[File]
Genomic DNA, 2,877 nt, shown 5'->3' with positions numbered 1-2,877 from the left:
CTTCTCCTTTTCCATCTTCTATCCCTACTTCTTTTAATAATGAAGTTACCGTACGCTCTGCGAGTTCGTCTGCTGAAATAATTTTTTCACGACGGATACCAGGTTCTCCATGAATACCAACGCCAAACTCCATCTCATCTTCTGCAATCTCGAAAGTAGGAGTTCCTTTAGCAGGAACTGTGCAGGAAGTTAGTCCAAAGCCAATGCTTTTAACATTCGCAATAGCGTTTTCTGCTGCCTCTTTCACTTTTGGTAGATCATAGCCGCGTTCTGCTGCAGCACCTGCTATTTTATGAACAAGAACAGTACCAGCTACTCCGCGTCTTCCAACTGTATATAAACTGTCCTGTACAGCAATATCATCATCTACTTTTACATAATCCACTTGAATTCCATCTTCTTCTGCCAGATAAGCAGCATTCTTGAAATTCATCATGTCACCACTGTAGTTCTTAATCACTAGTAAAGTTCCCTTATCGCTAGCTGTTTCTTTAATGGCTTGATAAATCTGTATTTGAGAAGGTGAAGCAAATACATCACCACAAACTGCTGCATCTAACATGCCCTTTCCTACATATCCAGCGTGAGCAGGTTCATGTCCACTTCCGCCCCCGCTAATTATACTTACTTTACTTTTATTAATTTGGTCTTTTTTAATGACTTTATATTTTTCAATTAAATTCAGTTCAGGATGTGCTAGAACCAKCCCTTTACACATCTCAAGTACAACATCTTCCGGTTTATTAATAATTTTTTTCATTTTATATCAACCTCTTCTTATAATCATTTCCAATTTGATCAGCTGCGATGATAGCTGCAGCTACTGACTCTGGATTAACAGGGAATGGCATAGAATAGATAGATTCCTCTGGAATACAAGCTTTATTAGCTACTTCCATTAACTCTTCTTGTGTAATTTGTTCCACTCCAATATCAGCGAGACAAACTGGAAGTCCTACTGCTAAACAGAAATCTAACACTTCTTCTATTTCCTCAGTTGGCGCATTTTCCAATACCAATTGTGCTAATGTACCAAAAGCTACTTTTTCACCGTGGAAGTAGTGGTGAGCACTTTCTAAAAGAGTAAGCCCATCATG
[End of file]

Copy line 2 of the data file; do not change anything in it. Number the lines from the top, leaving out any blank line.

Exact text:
CTTCTCCTTTTCCATCTTCTATCCCTACTTCTTTTAATAATGAAGTTACCGTACGCTCTGCGAGTTCGTCTGCTGAAATAATTTTTTCACGACGGATACCAGGTTCTCCATGAATACCAACGCCAAACTCCATCTCATCTTCTGCAATCTCGAAAGTAGGAGTTCCTTTAGCAGGAACTGTGCAGGAAGTTAGTCCAAAGCCAATGCTTTTAACATTCGCAATAGCGTTTTCTGCTGCCTCTTTCACTTTTGGTAGATCATAGCCGCGTTCTGCTGCAGCACCTGCTATTTTATGAACAAGAACAGTACCAGCTACTCCGCGTCTTCCAACTGTATATAAACTGTCCTGTACAGCAATATCATCATCTACTTTTACATAATCCACTTGAATTCCATCTTCTTCTGCCAGATAAGCAGCATTCTTGAAATTCATCATGTCACCACTGTAGTTCTTAATCACTAGTAAAGTTCCCTTATCGCTAGCTGTTTCTTTAATGGCTTGATAAATCTGTATTTGAGAAGGTGAAGCAAATACATCACCACAAACTGCTGCATCTAACATGCCCTTTCCTACATATCCAGCGTGAGCAGGTTCATGTCCACTTCCGCCCCCGCTAATTATACTTACTTTACTTTTATTAATTTGGTCTTTTTTAATGACTTTATATTTTTCAATTAAATTCAGTTCAGGATGTGCTAGAACCAKCCCTTTACACATCTCAAGTACAACATCTTCCGGTTTATTAATAATTTTTTTCATTTTATATCAACCTCTTCTTATAATCATTTCCAATTTGATCAGCTGCGATGATAGCTGCAGCTACTGACTCTGGATTAACAGGGAATGGCATAGAATAGATAGATTCCTCTGGAATACAAGCTTTATTAGCTACTTCCATTAACTCTTCTTGTGTAATTTGTTCCACTCCAATATCAGCGAGACAAACTGGAAGTCCTACTGCTAAACAGAAATCTAACACTTCTTCTATTTCCTCAGTTGGCGCATTTTCCAATACCAATTGTGCTAATGTACCAAAAGCTACTTTTTCACCGTGGAAGTAGTGGTGAGCACTTTCTAAAAGAGTAAGCCCATCATG